The investor’s chief problem—and even his worst enemy—is likely to be himself.
– Benjamin Graham
As a first-time real estate investor, your very first reaction to this statement is probably denial. “Not me”, “I won’t make those mistakes”, “I am not one to be fooled” are thoughts running through your mind right now. This is a cognitive bias you are experiencing. Here your mind is simplifying information and even relating it to past experiences.
Truth be told, there is no precedent to real estate investing even if you have invested in stocks, gold, or cryptocurrency before. Investing in Real Estate is akin to exploring a new territory altogether. It’s not as volatile as stocks, gives a higher yield than gold and the interest on your savings account. This is probably why 93% of Americans believe a home is a better investment than stocks1. It definitely lies within a ‘safer investment zone’ but also one where mistakes can cost you and cost you big.
Real Estate Investors & Beginner’s Luck
First-time real estate investors don’t go in thinking of the mistakes they will make when investing. They go in thinking of the yield they will gain and consequent profits. We all subconsciously hope for our beginner’s luck to favor us. Real Estate Investing is not luck, it’s math.
There is a scientific process associated with investing that involves knowing, among other factors, your neighborhood, the growth rate of the region, rental yields, HOA rules, and more. It’s a methodical process. So relying on luck or incomplete information is a red flag.
The Mistakes You Can Avoid As A First Time Real Estate Investor
“Does understanding the process mean I won’t make any mistakes?” No. Mistakes are part of the process of investing, especially for first-time real estate investors – it’s inevitable. Understanding the process helps reduce the scale of loss associated with these mistakes.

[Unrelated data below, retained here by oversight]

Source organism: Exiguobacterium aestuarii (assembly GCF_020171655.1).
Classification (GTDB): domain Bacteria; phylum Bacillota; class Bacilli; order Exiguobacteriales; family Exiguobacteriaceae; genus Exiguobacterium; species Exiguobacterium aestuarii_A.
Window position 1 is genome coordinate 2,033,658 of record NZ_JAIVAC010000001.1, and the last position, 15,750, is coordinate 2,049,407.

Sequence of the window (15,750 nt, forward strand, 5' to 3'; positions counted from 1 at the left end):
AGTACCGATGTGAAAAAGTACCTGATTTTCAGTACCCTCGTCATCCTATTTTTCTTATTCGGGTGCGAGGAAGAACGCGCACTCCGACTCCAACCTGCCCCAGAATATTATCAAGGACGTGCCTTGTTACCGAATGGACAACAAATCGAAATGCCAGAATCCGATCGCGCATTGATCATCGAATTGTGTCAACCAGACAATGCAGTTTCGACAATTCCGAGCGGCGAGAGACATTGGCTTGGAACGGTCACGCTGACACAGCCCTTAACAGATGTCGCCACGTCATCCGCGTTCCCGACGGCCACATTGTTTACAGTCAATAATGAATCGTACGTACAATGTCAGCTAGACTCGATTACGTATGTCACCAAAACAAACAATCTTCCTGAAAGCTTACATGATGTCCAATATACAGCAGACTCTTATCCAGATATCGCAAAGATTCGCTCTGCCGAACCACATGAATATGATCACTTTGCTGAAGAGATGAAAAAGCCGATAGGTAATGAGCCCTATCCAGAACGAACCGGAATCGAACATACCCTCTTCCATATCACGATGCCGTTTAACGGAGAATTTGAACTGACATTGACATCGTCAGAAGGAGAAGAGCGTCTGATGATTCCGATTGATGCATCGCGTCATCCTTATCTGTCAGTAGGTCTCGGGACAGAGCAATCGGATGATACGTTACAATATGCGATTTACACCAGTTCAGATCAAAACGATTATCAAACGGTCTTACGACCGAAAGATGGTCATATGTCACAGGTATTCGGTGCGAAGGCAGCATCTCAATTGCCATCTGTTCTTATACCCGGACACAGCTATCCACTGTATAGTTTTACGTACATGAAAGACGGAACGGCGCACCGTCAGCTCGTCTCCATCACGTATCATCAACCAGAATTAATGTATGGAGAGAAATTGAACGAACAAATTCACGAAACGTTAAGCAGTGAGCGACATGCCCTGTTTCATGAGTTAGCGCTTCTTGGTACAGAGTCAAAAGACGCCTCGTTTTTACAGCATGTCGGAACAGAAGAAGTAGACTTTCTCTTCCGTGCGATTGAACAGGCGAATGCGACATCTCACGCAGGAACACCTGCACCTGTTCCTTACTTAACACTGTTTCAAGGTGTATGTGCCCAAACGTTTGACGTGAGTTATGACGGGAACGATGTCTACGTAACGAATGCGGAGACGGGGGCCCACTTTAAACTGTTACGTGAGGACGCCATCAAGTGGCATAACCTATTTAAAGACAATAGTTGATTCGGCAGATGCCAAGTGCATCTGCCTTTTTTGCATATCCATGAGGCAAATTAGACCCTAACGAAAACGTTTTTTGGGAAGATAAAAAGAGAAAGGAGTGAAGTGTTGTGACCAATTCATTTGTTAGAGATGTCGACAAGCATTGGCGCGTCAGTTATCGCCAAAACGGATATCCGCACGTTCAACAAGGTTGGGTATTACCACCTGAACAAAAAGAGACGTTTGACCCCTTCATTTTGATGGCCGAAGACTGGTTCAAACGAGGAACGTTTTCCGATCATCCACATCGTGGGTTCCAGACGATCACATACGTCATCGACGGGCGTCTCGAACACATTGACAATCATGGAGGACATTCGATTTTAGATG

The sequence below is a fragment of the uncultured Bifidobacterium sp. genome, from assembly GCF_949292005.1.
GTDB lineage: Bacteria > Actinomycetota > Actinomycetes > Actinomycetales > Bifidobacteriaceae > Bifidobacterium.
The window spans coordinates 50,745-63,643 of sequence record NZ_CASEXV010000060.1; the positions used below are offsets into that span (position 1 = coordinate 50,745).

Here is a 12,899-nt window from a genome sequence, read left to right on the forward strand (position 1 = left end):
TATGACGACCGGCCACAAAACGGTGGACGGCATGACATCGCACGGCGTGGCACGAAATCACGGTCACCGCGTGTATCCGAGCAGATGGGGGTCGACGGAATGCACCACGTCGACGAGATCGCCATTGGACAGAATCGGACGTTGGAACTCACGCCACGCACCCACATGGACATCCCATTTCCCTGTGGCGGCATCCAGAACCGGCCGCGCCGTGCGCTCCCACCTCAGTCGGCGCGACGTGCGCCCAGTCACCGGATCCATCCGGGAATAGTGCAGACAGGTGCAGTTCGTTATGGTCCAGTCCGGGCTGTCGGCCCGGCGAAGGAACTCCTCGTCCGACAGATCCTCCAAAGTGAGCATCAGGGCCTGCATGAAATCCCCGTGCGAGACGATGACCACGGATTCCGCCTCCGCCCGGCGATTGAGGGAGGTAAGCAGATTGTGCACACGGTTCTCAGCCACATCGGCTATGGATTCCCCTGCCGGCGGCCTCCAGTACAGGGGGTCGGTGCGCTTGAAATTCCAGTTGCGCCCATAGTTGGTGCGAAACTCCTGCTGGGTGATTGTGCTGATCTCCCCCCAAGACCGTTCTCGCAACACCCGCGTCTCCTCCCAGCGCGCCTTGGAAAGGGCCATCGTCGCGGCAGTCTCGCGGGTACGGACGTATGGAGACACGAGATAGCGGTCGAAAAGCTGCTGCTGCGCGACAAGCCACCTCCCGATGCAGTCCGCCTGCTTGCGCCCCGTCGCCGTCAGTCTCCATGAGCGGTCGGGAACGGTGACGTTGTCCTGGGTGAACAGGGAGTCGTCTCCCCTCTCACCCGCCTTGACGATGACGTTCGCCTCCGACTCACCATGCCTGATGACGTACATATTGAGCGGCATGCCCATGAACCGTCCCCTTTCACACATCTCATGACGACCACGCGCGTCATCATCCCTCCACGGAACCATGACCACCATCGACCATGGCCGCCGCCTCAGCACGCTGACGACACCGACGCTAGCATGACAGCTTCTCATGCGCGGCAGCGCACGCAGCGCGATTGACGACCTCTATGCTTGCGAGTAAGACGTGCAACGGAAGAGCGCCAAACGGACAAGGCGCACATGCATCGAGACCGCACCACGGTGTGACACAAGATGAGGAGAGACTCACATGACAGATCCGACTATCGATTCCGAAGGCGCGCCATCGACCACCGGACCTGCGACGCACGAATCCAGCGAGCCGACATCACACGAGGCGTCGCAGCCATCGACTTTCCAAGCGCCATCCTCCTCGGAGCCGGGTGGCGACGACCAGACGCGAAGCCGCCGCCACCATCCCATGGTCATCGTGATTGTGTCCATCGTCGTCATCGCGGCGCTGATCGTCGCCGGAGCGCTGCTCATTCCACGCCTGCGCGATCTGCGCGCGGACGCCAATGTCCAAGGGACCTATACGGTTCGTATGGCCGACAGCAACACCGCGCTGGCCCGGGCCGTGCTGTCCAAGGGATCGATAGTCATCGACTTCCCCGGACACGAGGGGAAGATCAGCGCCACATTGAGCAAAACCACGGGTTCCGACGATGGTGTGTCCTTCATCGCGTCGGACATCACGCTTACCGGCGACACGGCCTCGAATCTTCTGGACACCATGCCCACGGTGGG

Here’s a look at some common mistakes that first-time real estate investors are prone to making.
1. Investing Because ‘Everyone Said So’
In a survey of 2,020 millennials, it was found that 38% search for investment advice for free online2. This is a good first step but cannot help you make the final decision. Investing should be a personal decision based on multiple aspects.
One you take after considering your finances, investment goals, and future plans. This also means that you need to do the research yourself by looking at property investment apps or reading credible material.
2. Investing Because ‘It’s In The Same Region’
Let’s begin with stating that there is nothing wrong with investing in property in your own region. Oftentimes investing in property in your region is easier, faster, and a fairly more transparent process. You have deeper clarity on the growth rate, economic situation, and rental yield of all neighborhoods in your region. Yet if your region doesn’t offer high rental yields, has a higher migration rate or high median rates, then it’s good to widen your horizons.
The mistake first-time real estate investors make is to ‘settle for less’ since the property is in their own region. Remote buying is an option that’s not considered. Technology has made virtual home tours possible. Almost 77% of Americans already do virtual tours before a real property visit3. Remote buying is also here to stay since it’s predicted that remote work is expected to increase by 87% since the pre-pandemic levels4.
You can now interact with agents and even close deals in a different region. Applications like Litpoodle are designed to simplify remote buying. The application helps you identify the best remote areas and growth rates complete with forecasts. The insights give you information that only local buyers would be privy to.
3. Investing Because it’s Cheap